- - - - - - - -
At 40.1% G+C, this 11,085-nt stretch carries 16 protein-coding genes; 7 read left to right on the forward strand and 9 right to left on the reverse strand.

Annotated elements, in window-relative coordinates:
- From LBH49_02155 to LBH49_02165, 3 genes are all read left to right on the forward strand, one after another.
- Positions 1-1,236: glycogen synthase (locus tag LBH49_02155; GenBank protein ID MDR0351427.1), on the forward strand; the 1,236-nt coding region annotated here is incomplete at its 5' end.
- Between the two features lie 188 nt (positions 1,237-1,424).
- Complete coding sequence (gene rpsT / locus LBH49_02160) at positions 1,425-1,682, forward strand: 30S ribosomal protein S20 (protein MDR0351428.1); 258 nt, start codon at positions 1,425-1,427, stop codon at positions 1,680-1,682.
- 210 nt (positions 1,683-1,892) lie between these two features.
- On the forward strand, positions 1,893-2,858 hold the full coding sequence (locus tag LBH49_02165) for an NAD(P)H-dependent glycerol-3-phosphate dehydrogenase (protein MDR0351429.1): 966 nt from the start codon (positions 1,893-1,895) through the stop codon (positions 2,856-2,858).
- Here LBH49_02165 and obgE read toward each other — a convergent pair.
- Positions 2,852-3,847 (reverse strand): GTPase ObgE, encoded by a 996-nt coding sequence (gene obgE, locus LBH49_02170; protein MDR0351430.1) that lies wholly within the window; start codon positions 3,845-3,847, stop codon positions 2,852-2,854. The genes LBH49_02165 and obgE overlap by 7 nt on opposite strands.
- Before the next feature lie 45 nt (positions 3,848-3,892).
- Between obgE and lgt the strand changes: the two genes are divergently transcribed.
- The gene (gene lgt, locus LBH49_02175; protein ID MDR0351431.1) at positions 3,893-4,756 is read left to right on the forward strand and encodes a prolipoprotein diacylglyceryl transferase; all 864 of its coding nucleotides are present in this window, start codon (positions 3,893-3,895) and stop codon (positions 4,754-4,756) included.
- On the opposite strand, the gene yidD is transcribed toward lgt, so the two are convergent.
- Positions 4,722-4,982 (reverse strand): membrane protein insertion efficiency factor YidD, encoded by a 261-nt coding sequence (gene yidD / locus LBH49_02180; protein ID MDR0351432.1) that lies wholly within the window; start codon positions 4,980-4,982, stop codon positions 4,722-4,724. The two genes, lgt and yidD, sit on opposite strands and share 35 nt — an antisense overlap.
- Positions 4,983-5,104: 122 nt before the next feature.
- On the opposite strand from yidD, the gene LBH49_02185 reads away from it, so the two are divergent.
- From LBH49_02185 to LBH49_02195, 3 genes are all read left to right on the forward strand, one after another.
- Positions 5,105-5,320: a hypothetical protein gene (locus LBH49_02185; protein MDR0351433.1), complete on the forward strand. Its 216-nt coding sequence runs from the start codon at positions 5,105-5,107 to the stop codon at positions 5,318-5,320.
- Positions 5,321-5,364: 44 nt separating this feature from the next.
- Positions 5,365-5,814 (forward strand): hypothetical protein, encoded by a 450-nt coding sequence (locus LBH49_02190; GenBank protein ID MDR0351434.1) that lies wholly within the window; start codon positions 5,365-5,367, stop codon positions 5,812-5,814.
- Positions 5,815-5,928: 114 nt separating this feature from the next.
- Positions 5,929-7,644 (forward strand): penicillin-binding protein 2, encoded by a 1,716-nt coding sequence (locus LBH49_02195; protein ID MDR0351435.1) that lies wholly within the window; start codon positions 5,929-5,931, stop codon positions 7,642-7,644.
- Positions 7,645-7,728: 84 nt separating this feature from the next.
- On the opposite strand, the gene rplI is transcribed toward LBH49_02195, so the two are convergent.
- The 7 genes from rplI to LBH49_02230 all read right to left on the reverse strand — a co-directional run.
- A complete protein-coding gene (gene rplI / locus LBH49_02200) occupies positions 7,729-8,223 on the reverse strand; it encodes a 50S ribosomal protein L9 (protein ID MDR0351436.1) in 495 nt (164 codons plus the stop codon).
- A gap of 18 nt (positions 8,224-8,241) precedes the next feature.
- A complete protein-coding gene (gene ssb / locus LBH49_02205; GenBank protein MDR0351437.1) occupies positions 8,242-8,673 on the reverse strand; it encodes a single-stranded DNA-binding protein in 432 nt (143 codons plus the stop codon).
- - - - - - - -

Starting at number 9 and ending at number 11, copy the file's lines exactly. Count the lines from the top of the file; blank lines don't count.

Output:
- Here LBH49_02165 and obgE read toward each other — a convergent pair.
- Positions 2,852-3,847 (reverse strand): GTPase ObgE, encoded by a 996-nt coding sequence (gene obgE, locus LBH49_02170; protein MDR0351430.1) that lies wholly within the window; start codon positions 3,845-3,847, stop codon positions 2,852-2,854. The genes LBH49_02165 and obgE overlap by 7 nt on opposite strands.
- Before the next feature lie 45 nt (positions 3,848-3,892).